Urban Legal Initiative Provides Legal Services,
Community Development in Urban Areas
With William Breetz, it's safe to assume that the glass is always at least half full, if not overflowing.
The president and executive director of the Connecticut Urban Legal Initiative and an adjunct professor of law, Breetz looks around Hartford and sees opportunity where many others see only The Connecticut Urban Legal Initiative, which is affiliated with and housed at the law school, provides legal services to nonprofit groups engaged in reducing urban blight. It also educates law students by involving them in community development work. Most of the three-year-old organization's work has been done in Hartford, where Breetz lives, and in Waterbury.
Breetz considers efforts to help the Colonial Theatre Renaissance Corp. acquire the Colonial Theatre and neighboring properties in Hartford to be one of the initiative's signature projects. CULI is representing the
corporation, and helps in planning and implementing its $5 million Urban Act grant.
Recently, CULI also joined forces with federal and local agencies to form an agency devoted to implementing economic development in the greater Hartford area. The Regional Economic Development Council is the brainchild of U.S. Rep. John B. Larson, who encouraged several federal agencies to assist in the effort.
The council, which held its first meeting in August, is made up of leaders of major organizations in the region, labor leaders, executives from local companies and area lawmakers. CULI will provide the staff and support for the task force.
"The goal is to support and strengthen the region's economic development through the efforts of a broad, high-level group of local leaders with access to federal resources," Breetz says. "The task force is likely to focus on a few strategic projects in the region that will have broad impact throughout the area."
Last month, CULI received a $100,000 grant from the federal Economic Development Administration. CULI has provided $35,000 in in-kind matching funds. The existing funds and any additional money raised will be used to hire more staff and outside consultants.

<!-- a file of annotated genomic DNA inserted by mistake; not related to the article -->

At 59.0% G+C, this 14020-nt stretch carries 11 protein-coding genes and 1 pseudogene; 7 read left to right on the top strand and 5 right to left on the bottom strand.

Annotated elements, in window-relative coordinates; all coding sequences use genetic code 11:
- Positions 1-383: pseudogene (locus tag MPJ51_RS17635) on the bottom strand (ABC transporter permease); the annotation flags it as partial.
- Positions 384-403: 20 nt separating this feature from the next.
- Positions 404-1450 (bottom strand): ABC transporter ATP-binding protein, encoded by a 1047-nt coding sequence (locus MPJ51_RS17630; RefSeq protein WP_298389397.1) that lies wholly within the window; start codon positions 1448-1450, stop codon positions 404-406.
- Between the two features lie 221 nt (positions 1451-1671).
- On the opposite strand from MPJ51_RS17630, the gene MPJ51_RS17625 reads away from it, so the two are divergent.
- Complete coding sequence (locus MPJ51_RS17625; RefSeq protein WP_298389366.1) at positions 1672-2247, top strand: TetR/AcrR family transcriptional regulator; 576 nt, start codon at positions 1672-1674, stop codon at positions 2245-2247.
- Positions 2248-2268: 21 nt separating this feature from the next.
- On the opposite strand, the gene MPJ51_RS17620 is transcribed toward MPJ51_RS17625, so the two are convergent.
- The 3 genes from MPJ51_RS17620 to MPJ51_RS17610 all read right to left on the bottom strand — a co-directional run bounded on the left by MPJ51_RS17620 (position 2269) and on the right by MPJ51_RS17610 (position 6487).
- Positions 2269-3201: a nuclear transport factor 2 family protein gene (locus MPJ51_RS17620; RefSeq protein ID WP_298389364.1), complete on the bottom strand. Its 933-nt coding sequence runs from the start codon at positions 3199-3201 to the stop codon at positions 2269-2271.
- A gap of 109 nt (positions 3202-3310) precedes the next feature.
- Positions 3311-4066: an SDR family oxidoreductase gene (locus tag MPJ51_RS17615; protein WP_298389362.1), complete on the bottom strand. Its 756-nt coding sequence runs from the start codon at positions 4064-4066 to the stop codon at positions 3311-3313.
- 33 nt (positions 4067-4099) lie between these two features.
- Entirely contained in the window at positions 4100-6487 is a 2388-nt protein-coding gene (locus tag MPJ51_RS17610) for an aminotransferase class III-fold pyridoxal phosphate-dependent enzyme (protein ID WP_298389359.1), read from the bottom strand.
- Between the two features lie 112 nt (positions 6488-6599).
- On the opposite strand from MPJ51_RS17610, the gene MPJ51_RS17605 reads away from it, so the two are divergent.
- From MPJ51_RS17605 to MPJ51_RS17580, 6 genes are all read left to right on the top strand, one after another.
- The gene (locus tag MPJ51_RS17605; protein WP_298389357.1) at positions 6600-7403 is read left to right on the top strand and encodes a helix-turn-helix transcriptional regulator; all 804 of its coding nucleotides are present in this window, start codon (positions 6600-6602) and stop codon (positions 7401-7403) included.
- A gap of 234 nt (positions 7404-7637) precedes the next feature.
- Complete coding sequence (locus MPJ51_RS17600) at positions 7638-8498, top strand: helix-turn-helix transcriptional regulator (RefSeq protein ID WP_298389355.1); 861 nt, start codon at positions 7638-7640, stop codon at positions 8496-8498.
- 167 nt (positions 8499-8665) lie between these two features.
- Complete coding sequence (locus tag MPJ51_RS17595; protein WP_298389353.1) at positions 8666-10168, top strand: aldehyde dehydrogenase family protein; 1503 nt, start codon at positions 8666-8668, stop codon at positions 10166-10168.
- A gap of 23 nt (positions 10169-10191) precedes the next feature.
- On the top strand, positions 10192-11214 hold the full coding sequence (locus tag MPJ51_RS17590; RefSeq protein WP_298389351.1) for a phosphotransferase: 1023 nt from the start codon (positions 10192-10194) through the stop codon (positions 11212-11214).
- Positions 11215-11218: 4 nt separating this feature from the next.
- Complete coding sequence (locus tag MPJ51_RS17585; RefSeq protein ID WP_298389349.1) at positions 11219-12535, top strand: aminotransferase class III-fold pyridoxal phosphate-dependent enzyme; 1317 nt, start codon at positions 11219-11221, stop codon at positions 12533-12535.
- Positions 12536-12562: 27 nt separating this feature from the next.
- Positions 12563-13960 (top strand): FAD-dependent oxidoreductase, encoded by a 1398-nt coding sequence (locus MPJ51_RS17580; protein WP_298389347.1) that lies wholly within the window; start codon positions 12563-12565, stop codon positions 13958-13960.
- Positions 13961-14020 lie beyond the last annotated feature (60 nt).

Breetz says the Hartford initiative is based on a model used by the federal Department of Defense in towns where military base closings have resulted in high unemployment rates and related problems. Breetz is particularly interested in finding consultants who can suggest how to adapt the Department of Defense's experiences to Hartford. He also wants to find ways to work in cooperation with other relevant graduate schools and programs at the University.
"The University of Connecticut is a unique resource in our state that our tax dollars have supported," says Breetz. "If we can successfully build an interdisciplinary alliance of relevant expertise at the University, for example the law, engineering and education schools as they relate to building new forms of technology training to benefit the state's employers and employees, we will have once again repaid the state's taxpayers for their support of this singular institution."
Another goal is to make the oft-discussed science and technology park in East Hartford a reality.
"The idea is to find major opportunities to create new, well paying jobs," Breetz says.
As a result of high-profile layoffs at Pratt & Whitney, the withdrawal of financial services corporations and the demise of Colt's Manufacturing Co., the area's economic engines are changing, Breetz says. The council wants to focus on workplace efforts and employment opportunities in the region.
"We're losing a base of local, committed businesspeople," Breetz says. "How do you build on that?"
In addition to helping area residents, Breetz sees CULI's involvement with the council as an opportunity for the organization to acquire a development focus.
"We can use it on a region-wide basis," he says, "and learn to use it on a local level."